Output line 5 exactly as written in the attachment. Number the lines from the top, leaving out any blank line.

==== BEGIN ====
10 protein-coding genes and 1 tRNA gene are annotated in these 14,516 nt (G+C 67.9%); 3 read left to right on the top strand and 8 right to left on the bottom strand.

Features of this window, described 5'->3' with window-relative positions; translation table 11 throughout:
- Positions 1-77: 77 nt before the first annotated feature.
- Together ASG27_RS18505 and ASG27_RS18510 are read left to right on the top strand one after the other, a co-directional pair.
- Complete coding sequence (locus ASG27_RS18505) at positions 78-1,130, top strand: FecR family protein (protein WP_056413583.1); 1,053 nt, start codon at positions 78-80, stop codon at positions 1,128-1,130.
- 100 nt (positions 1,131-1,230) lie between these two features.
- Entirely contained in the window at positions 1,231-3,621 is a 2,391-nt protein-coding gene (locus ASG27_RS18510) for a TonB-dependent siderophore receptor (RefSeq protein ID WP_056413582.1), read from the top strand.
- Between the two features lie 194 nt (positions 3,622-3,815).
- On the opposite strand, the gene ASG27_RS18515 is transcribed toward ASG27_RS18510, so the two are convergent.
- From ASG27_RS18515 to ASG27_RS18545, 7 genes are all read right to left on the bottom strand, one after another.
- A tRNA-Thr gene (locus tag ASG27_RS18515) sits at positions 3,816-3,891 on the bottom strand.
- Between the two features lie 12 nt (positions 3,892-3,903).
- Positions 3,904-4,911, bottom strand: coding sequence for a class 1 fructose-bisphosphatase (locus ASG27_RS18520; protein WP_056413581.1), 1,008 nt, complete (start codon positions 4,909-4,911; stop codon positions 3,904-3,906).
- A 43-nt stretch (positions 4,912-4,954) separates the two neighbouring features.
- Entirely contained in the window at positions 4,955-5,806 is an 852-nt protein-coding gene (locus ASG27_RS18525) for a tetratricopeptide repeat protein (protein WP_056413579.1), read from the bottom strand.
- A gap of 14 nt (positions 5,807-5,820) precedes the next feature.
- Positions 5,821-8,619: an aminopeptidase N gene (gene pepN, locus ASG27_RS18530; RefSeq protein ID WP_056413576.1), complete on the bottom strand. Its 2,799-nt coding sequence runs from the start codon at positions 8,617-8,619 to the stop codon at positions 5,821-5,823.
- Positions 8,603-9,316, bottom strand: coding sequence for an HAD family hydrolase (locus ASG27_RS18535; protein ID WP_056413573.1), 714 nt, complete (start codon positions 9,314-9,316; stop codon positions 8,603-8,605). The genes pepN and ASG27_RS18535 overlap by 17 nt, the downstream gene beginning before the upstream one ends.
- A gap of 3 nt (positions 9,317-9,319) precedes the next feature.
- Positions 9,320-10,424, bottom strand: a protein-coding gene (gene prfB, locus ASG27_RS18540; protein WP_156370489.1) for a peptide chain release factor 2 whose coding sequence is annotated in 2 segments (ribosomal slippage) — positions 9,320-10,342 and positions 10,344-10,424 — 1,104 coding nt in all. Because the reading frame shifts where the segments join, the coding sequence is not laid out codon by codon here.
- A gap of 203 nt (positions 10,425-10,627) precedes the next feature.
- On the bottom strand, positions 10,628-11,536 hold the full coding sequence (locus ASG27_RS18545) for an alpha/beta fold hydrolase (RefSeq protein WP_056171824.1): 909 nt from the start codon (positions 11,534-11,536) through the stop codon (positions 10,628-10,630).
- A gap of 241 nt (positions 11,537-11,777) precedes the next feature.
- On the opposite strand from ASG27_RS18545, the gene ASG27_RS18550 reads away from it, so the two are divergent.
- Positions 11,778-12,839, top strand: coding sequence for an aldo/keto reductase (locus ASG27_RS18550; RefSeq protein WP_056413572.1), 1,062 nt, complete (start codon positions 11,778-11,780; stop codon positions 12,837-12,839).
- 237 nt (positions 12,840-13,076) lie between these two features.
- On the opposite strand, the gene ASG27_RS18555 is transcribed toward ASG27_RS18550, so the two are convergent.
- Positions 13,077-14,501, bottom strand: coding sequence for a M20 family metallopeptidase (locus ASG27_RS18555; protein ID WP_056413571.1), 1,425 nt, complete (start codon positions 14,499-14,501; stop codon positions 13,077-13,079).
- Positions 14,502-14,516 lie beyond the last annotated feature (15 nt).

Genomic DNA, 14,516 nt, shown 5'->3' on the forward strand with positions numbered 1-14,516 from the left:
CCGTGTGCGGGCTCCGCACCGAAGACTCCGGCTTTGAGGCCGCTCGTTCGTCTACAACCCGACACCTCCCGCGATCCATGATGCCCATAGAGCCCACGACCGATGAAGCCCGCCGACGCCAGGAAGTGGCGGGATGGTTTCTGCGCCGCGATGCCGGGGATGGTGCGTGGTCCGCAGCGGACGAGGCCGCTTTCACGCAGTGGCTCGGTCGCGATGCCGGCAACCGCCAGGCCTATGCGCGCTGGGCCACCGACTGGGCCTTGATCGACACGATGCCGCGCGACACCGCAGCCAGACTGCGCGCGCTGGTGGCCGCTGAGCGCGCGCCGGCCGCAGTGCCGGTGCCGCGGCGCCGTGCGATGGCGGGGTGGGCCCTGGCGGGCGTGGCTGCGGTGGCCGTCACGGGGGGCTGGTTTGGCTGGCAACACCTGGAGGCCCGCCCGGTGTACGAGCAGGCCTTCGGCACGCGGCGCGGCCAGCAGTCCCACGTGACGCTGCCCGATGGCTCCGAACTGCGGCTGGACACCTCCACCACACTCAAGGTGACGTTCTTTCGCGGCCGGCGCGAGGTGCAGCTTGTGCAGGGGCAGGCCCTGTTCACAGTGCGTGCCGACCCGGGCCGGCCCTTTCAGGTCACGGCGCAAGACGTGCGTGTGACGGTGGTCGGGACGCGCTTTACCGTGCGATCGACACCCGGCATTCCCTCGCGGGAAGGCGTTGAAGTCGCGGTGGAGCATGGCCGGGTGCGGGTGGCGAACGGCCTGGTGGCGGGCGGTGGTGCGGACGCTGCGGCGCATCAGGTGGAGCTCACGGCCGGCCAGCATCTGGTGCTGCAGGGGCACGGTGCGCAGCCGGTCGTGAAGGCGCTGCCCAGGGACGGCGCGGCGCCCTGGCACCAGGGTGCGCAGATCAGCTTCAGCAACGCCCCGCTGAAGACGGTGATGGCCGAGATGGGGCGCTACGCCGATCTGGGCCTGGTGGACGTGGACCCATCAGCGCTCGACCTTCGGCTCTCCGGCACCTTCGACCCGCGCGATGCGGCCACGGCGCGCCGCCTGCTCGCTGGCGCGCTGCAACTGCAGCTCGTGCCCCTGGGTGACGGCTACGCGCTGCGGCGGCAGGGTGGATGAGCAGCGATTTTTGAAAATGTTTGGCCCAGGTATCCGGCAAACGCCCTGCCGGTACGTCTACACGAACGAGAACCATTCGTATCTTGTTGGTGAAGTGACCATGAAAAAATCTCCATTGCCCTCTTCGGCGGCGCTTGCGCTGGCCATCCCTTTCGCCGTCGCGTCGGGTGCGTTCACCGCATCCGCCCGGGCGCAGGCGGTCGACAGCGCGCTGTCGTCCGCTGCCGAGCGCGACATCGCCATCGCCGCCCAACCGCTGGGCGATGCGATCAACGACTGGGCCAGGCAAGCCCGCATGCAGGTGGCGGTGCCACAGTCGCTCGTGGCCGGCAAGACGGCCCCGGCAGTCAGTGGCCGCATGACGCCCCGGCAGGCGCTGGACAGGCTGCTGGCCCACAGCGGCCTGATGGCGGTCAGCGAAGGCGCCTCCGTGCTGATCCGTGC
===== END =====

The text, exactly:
- Complete coding sequence (locus ASG27_RS18505) at positions 78-1,130, top strand: FecR family protein (protein WP_056413583.1); 1,053 nt, start codon at positions 78-80, stop codon at positions 1,128-1,130.